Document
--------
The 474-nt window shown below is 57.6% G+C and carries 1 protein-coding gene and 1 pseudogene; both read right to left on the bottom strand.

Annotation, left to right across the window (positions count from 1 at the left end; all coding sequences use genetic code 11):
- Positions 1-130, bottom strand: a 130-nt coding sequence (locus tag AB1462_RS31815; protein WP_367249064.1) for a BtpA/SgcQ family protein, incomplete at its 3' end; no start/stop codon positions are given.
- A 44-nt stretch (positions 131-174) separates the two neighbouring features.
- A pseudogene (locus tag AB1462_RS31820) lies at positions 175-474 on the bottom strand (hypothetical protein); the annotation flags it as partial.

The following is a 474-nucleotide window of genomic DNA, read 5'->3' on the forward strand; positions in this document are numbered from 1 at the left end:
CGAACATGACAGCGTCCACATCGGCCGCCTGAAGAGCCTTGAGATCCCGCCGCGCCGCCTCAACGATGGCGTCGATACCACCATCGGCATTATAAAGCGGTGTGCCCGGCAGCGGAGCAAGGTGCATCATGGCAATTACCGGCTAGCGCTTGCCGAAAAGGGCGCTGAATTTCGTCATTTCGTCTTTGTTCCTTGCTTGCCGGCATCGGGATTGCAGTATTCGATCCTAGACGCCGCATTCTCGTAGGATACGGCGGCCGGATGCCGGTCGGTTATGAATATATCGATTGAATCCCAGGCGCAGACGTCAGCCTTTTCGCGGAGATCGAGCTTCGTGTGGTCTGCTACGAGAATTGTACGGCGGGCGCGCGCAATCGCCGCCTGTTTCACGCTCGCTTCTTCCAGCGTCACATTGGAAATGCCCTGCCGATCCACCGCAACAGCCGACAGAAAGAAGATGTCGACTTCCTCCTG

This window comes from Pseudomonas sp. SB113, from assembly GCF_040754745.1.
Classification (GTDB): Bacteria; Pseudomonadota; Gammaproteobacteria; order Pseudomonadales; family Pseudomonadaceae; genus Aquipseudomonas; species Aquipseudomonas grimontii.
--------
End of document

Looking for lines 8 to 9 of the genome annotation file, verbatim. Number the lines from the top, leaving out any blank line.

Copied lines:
This window comes from Pseudomonas sp. SB113, from assembly GCF_040754745.1.
Classification (GTDB): Bacteria; Pseudomonadota; Gammaproteobacteria; order Pseudomonadales; family Pseudomonadaceae; genus Aquipseudomonas; species Aquipseudomonas grimontii.